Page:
By allowing ads to appear on this site, you support the local businesses who, in turn, support great journalism.
Recalling '96 Olympic Games from the bunker
Most workdays began around noon, ended after midnight
Placeholder Image

For the last 15 years, I've been the old-timer in the newsroom who conjures up memories from those surreal two weeks in 1996 when the Olympics came to town.

Sometimes it's pointing out the difference between rowing and paddling ("seriously, you don't row a kayak.").

Or remembering the night of the Centennial Park bombing and the hours of confusion that followed (accused bomber Richard Jewell went to my high school, and my sister knew him; true story).

Or perhaps chiding someone when they work a long week, reminding them (cue the old man voice), that "you young punks don't know NOTHIN' 'bout long weeks. Why, back in '96, I worked 21 days straight, 14 hours a day ..."

So when it was suggested I write a column about the Olympics, I said, OK, sure. Yet, asking me to share memories of the games is like asking the guy working in the engine room to describe the scenery on a Caribbean cruise. Most of my time was spent in The Times' newsroom, Olympic Command Central HQ.

Yet I didn't miss out completely. Covering the Olympics was perhaps the biggest single event in this paper's 64-year history. Elections, man-made and natural disasters, they all have a place in newsroom lore. But you don't get to plan coverage of those for three years, as we did for the Olympics. Nor do you nearly double your readership over a two-week span.

As nearly a million people filtered into Georgia that summer, our newsroom felt a surge of its own. The Times then was owned by Gannett, and to help cover the games for our expanded daily edition and the chain's 100 or so newspapers, we added more than a dozen "loaner" editors and artists from other papers. In addition, we hired five college interns to cover non-Olympics news. We barely had room to put them all, some sharing desks in shifts.

Weeks of planning sessions were our Olympic trials, the conference room our practice facility.

A key part of that planning was learning about the sports to be covered.

Clay Lambert, our main Olympics reporter, helped us become experts on rowing, canoeing and kayaking. I even took a U.S. team roster home to study their names and events.

A few weeks out, The Times staff was invited on a tour of the Clarks Bridge Park venue as it was being readied. We clambered over the massive aluminum bleachers perched on a platform on the shore opposite the park. It was as if someone planted a high school football stadium on the side of a lake, one able to hold 16,000 sun-baked spectators.

Fortunately, the weather cooperated during the games. Had we endured the kind of heat wave seen this summer, they'd have been carting out fricasseed Finnish fans by the boatload.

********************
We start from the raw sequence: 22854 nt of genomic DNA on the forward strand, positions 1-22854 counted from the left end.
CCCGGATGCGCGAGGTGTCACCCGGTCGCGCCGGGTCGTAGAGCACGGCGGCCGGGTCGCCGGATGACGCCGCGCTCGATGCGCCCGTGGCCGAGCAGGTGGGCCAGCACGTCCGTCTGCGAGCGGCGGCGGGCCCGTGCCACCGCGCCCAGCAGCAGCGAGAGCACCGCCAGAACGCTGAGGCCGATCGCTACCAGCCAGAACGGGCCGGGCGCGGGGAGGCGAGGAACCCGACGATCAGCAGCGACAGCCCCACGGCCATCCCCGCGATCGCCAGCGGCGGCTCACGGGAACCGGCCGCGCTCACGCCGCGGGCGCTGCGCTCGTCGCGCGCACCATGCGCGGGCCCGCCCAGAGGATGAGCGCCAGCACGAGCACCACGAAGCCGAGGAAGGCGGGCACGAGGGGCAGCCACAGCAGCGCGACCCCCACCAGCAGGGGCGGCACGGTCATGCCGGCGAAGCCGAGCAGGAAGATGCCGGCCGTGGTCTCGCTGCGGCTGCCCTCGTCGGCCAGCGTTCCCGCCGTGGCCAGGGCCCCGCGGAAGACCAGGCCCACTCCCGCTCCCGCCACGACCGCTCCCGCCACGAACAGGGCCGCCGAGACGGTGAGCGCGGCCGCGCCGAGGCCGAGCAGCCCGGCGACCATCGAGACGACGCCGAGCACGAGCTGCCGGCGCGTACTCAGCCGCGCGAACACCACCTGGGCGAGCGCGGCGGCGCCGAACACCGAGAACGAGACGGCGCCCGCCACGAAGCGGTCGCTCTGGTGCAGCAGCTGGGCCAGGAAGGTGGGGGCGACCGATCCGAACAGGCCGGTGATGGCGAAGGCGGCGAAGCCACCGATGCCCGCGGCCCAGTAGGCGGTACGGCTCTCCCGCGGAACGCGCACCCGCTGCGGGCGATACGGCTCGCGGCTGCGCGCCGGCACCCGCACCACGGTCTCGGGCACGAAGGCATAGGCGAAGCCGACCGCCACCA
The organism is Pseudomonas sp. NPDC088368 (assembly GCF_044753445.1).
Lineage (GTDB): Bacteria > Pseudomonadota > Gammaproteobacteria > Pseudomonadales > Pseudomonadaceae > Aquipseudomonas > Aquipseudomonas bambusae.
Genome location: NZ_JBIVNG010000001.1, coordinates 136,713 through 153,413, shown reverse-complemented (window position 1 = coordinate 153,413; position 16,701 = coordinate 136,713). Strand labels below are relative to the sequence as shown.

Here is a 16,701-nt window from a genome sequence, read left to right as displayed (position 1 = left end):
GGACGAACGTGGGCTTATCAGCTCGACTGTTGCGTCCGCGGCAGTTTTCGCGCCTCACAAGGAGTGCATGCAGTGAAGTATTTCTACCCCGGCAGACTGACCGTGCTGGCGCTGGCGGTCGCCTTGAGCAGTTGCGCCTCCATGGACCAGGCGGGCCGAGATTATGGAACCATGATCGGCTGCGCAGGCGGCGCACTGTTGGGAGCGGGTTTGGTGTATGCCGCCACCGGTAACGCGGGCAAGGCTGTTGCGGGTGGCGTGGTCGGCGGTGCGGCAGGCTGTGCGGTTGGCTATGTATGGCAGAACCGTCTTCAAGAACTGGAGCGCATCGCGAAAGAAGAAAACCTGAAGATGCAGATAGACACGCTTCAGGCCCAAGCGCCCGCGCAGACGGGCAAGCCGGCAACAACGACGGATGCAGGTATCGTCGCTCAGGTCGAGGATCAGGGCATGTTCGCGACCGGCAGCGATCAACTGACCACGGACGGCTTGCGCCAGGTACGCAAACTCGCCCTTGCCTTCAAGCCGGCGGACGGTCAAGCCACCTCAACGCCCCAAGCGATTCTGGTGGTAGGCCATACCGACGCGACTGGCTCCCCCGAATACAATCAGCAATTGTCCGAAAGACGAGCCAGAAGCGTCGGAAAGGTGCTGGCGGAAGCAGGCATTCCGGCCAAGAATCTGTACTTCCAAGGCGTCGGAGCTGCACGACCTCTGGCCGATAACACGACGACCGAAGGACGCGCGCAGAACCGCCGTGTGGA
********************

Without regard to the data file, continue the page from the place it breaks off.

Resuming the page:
On the path to the lake, we followed a long walkway lined with flags of the competing nations and tried to guess each one. That was my best chance to get into the Olympic spirit.

After that, I was ensconced in my bunker, seldom to emerge. I remember glancing up at the TV to see Muhammad Ali light the flame at the opening ceremonies, a moment that gave everyone goosebumps.

Most workdays during the Olympics began around noon and ended after midnight. Well, except for one. We had finished the paper for Saturday, July 27, and I was the last person left in the newsroom to tidy up in the wee hours.

Then news came of the bombing at Centennial Olympic Park. As the seriousness of the attack became known, I soon was surrounded by editors and reporters who rushed back as we remade the Saturday paper overnight for a dawn press start.

I never made it out to Clarks Bridge Park during the events. I did make it to one baseball game between Cuba and somebody (Nicaragua maybe?), courtesy of a colleague's winning lottery ticket. I dozed through much of it, but at least I could say I had gone to the Olympics.

Looking back, I wish I'd climbed out of my rabbit hole more often to take in the sights, sounds and excitement all around us. Yet sharing the tales of that special event with readers was my role, one I willingly accepted.

And I'm not devoid of memories. I remember walking down Capitol Avenue toward old Fulton County Stadium for the baseball game and seeing the Olympic flame burning in that big french fry holder that still towers over the road. THE Olympic flame, lit at Mount Olympus, the one I had seen as a kid on TV from Mexico City, Munich, Montreal and other sites around the world.

Even if you're stuck in an office for 21 straight days, that's something you never forget.

Keith Albertson is managing editor of The Times. As sports editor in 1996, he served as the paper's Olympic co-editor.